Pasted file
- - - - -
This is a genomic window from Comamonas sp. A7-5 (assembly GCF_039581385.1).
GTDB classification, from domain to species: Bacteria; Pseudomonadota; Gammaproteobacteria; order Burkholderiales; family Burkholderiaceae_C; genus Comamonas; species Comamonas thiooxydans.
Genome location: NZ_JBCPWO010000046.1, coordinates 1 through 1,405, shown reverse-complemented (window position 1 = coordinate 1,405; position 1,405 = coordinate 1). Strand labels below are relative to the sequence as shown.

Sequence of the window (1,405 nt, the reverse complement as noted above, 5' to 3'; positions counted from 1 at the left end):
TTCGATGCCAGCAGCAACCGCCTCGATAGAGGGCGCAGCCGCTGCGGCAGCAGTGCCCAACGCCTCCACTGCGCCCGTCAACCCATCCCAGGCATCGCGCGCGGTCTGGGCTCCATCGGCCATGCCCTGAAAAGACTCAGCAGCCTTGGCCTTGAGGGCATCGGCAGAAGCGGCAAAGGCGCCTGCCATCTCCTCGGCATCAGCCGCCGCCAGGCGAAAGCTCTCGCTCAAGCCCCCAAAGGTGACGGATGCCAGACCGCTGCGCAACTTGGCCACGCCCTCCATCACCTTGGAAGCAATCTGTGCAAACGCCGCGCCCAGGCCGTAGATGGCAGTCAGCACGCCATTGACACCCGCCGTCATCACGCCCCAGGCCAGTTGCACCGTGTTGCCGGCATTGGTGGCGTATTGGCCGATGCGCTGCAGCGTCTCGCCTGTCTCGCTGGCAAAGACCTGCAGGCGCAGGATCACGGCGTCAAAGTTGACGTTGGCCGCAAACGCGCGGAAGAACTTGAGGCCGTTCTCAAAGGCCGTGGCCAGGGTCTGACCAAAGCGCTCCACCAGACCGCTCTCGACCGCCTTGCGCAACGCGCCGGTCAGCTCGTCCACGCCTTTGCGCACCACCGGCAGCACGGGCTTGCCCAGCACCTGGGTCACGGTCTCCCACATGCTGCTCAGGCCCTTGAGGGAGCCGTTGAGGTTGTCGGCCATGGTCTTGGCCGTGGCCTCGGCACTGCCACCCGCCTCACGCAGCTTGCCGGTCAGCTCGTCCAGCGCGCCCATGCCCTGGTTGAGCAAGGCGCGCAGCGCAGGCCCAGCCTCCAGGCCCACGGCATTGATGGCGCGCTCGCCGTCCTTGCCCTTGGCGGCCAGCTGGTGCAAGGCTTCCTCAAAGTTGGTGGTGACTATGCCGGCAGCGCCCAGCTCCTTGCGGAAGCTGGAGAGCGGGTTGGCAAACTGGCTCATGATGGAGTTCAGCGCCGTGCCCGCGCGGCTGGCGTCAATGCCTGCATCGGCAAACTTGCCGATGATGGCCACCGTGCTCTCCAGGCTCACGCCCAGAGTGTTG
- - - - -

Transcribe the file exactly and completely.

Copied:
This is a genomic window from Comamonas sp. A7-5 (assembly GCF_039581385.1).
GTDB classification, from domain to species: Bacteria; Pseudomonadota; Gammaproteobacteria; order Burkholderiales; family Burkholderiaceae_C; genus Comamonas; species Comamonas thiooxydans.
Genome location: NZ_JBCPWO010000046.1, coordinates 1 through 1,405, shown reverse-complemented (window position 1 = coordinate 1,405; position 1,405 = coordinate 1). Strand labels below are relative to the sequence as shown.

Sequence of the window (1,405 nt, the reverse complement as noted above, 5' to 3'; positions counted from 1 at the left end):
TTCGATGCCAGCAGCAACCGCCTCGATAGAGGGCGCAGCCGCTGCGGCAGCAGTGCCCAACGCCTCCACTGCGCCCGTCAACCCATCCCAGGCATCGCGCGCGGTCTGGGCTCCATCGGCCATGCCCTGAAAAGACTCAGCAGCCTTGGCCTTGAGGGCATCGGCAGAAGCGGCAAAGGCGCCTGCCATCTCCTCGGCATCAGCCGCCGCCAGGCGAAAGCTCTCGCTCAAGCCCCCAAAGGTGACGGATGCCAGACCGCTGCGCAACTTGGCCACGCCCTCCATCACCTTGGAAGCAATCTGTGCAAACGCCGCGCCCAGGCCGTAGATGGCAGTCAGCACGCCATTGACACCCGCCGTCATCACGCCCCAGGCCAGTTGCACCGTGTTGCCGGCATTGGTGGCGTATTGGCCGATGCGCTGCAGCGTCTCGCCTGTCTCGCTGGCAAAGACCTGCAGGCGCAGGATCACGGCGTCAAAGTTGACGTTGGCCGCAAACGCGCGGAAGAACTTGAGGCCGTTCTCAAAGGCCGTGGCCAGGGTCTGACCAAAGCGCTCCACCAGACCGCTCTCGACCGCCTTGCGCAACGCGCCGGTCAGCTCGTCCACGCCTTTGCGCACCACCGGCAGCACGGGCTTGCCCAGCACCTGGGTCACGGTCTCCCACATGCTGCTCAGGCCCTTGAGGGAGCCGTTGAGGTTGTCGGCCATGGTCTTGGCCGTGGCCTCGGCACTGCCACCCGCCTCACGCAGCTTGCCGGTCAGCTCGTCCAGCGCGCCCATGCCCTGGTTGAGCAAGGCGCGCAGCGCAGGCCCAGCCTCCAGGCCCACGGCATTGATGGCGCGCTCGCCGTCCTTGCCCTTGGCGGCCAGCTGGTGCAAGGCTTCCTCAAAGTTGGTGGTGACTATGCCGGCAGCGCCCAGCTCCTTGCGGAAGCTGGAGAGCGGGTTGGCAAACTGGCTCATGATGGAGTTCAGCGCCGTGCCCGCGCGGCTGGCGTCAATGCCTGCATCGGCAAACTTGCCGATGATGGCCACCGTGCTCTCCAGGCTCACGCCCAGAGTGTTG